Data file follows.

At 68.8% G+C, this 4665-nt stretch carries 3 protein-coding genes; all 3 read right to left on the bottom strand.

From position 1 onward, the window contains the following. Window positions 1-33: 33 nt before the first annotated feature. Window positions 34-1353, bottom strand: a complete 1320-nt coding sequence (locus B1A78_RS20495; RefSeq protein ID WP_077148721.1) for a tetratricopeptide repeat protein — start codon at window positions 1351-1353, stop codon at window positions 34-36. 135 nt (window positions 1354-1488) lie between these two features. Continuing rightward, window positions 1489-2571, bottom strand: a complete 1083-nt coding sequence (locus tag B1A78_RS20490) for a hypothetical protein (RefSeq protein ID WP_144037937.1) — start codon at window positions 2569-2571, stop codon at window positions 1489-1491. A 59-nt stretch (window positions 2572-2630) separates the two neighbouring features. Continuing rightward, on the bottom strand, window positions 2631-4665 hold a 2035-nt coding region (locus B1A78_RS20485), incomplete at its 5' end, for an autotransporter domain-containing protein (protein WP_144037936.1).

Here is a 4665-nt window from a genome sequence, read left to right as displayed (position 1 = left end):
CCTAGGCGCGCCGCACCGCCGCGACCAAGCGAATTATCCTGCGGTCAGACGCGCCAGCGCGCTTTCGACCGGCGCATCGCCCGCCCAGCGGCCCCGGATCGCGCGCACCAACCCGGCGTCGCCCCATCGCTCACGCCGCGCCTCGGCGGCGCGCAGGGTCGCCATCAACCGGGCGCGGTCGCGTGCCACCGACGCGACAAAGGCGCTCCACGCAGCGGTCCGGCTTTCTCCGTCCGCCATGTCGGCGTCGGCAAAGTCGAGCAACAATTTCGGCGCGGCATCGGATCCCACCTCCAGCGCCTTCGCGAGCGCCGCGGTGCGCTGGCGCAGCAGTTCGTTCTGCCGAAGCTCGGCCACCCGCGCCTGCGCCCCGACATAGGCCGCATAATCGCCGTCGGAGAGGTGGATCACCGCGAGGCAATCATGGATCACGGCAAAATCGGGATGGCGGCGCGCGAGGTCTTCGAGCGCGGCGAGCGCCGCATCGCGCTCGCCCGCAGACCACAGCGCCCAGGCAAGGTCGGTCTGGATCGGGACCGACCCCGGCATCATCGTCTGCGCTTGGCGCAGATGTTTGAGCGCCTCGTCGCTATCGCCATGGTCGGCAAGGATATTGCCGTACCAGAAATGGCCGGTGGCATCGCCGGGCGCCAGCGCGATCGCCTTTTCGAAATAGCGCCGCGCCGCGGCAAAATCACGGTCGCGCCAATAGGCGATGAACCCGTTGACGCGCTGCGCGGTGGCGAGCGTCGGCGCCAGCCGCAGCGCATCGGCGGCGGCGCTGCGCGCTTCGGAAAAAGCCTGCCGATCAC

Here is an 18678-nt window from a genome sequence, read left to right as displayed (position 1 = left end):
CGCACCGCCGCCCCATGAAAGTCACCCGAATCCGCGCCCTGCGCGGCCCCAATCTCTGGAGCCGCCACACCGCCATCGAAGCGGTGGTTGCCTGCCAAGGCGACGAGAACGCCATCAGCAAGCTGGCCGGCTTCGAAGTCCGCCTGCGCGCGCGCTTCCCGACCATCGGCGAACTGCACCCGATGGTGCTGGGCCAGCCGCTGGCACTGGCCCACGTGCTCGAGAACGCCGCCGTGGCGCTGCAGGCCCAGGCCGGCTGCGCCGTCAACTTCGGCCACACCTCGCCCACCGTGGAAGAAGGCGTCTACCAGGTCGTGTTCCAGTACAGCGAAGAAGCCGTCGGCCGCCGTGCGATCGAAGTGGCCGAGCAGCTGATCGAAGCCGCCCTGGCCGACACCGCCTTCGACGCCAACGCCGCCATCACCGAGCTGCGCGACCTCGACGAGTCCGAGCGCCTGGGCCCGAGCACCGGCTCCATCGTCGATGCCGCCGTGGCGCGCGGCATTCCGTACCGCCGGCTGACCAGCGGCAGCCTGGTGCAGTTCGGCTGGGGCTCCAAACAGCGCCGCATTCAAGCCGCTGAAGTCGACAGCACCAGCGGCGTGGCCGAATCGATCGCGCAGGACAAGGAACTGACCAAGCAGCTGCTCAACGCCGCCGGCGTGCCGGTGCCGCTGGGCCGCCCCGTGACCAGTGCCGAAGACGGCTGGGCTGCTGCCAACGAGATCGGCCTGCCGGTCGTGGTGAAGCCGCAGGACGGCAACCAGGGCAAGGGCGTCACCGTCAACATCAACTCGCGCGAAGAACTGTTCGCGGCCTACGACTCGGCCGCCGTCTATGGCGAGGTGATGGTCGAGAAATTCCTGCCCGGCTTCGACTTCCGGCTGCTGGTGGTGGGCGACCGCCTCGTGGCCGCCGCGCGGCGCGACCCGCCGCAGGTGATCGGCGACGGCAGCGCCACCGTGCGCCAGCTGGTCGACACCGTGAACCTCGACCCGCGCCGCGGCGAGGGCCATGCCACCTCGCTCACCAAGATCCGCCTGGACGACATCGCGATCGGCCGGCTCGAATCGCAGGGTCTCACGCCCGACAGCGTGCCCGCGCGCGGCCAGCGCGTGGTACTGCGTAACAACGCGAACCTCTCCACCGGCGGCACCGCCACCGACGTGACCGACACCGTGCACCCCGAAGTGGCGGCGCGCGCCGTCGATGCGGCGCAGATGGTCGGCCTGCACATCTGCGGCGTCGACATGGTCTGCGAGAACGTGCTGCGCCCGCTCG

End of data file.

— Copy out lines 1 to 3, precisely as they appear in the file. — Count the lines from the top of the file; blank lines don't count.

At 68.8% G+C, this 4665-nt stretch carries 3 protein-coding genes; all 3 read right to left on the bottom strand.

From position 1 onward, the window contains the following. Window positions 1-33: 33 nt before the first annotated feature. Window positions 34-1353, bottom strand: a complete 1320-nt coding sequence (locus B1A78_RS20495; RefSeq protein ID WP_077148721.1) for a tetratricopeptide repeat protein — start codon at window positions 1351-1353, stop codon at window positions 34-36. 135 nt (window positions 1354-1488) lie between these two features. Continuing rightward, window positions 1489-2571, bottom strand: a complete 1083-nt coding sequence (locus tag B1A78_RS20490) for a hypothetical protein (RefSeq protein ID WP_144037937.1) — start codon at window positions 2569-2571, stop codon at window positions 1489-1491. A 59-nt stretch (window positions 2572-2630) separates the two neighbouring features. Continuing rightward, on the bottom strand, window positions 2631-4665 hold a 2035-nt coding region (locus B1A78_RS20485), incomplete at its 5' end, for an autotransporter domain-containing protein (protein WP_144037936.1).

Here is a 4665-nt window from a genome sequence, read left to right as displayed (position 1 = left end):